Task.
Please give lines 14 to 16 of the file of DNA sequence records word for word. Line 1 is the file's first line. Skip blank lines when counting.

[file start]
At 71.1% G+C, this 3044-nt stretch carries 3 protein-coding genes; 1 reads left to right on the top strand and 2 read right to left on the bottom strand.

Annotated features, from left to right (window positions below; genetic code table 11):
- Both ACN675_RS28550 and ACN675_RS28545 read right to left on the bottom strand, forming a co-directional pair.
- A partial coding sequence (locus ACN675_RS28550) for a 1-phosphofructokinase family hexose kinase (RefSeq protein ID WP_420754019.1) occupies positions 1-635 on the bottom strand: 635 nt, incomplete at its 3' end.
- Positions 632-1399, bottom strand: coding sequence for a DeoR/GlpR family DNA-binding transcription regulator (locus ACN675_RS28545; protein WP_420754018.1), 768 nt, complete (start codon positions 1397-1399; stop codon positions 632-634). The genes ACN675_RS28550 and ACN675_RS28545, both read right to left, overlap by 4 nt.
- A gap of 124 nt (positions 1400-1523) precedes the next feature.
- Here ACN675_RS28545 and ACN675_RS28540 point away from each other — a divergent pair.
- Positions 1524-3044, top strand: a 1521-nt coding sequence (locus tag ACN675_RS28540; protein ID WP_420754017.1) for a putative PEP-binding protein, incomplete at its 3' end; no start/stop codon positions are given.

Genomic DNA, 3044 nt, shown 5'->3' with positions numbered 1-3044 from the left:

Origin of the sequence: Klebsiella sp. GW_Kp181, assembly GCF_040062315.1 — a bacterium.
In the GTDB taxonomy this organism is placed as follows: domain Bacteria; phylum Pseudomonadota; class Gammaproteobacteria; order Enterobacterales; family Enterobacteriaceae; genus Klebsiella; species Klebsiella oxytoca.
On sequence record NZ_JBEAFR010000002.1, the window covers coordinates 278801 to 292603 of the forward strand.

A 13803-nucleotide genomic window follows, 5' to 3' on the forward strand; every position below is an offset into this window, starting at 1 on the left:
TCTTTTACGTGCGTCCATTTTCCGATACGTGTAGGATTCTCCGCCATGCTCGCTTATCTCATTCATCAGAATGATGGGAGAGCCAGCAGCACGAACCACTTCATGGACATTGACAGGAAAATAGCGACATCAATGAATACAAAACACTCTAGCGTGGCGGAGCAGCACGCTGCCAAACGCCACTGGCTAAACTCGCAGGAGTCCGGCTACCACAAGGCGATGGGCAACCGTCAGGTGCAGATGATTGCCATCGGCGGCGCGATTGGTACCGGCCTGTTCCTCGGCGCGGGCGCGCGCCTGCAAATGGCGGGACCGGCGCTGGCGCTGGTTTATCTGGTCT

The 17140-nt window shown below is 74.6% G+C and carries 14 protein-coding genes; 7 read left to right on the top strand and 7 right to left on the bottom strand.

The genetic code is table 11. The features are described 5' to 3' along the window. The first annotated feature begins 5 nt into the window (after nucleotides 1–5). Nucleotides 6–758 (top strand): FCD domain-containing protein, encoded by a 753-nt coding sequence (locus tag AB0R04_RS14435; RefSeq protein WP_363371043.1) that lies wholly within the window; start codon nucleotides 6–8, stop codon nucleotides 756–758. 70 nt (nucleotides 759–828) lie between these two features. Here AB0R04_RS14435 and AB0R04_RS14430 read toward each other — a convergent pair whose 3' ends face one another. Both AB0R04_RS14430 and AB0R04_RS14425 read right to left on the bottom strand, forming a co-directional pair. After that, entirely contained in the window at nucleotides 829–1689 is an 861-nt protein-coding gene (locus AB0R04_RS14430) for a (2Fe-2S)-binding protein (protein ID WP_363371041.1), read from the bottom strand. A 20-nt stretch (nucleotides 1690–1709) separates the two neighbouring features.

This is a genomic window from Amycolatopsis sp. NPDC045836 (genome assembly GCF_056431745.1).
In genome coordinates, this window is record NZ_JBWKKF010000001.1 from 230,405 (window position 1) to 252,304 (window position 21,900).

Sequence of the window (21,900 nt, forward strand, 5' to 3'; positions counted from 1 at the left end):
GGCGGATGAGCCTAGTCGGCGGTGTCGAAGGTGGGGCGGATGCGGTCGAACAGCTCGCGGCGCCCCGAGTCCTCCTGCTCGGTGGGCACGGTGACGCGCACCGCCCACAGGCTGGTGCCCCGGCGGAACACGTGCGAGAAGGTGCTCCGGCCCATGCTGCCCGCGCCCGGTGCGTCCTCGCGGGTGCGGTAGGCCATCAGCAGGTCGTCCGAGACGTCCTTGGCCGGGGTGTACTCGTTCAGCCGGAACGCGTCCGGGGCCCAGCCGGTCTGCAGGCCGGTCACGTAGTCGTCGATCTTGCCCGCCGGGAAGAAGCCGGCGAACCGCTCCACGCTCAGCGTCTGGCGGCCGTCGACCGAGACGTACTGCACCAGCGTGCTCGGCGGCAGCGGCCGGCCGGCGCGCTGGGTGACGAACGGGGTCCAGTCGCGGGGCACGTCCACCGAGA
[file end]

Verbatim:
TCTTTTACGTGCGTCCATTTTCCGATACGTGTAGGATTCTCCGCCATGCTCGCTTATCTCATTCATCAGAATGATGGGAGAGCCAGCAGCACGAACCACTTCATGGACATTGACAGGAAAATAGCGACATCAATGAATACAAAACACTCTAGCGTGGCGGAGCAGCACGCTGCCAAACGCCACTGGCTAAACTCGCAGGAGTCCGGCTACCACAAGGCGATGGGCAACCGTCAGGTGCAGATGATTGCCATCGGCGGCGCGATTGGTACCGGCCTGTTCCTCGGCGCGGGCGCGCGCCTGCAAATGGCGGGACCGGCGCTGGCGCTGGTTTATCTGGTCT

The 17140-nt window shown below is 74.6% G+C and carries 14 protein-coding genes; 7 read left to right on the top strand and 7 right to left on the bottom strand.

The genetic code is table 11. The features are described 5' to 3' along the window. The first annotated feature begins 5 nt into the window (after nucleotides 1–5). Nucleotides 6–758 (top strand): FCD domain-containing protein, encoded by a 753-nt coding sequence (locus tag AB0R04_RS14435; RefSeq protein WP_363371043.1) that lies wholly within the window; start codon nucleotides 6–8, stop codon nucleotides 756–758. 70 nt (nucleotides 759–828) lie between these two features. Here AB0R04_RS14435 and AB0R04_RS14430 read toward each other — a convergent pair whose 3' ends face one another. Both AB0R04_RS14430 and AB0R04_RS14425 read right to left on the bottom strand, forming a co-directional pair. After that, entirely contained in the window at nucleotides 829–1689 is an 861-nt protein-coding gene (locus AB0R04_RS14430) for a (2Fe-2S)-binding protein (protein ID WP_363371041.1), read from the bottom strand. A 20-nt stretch (nucleotides 1690–1709) separates the two neighbouring features.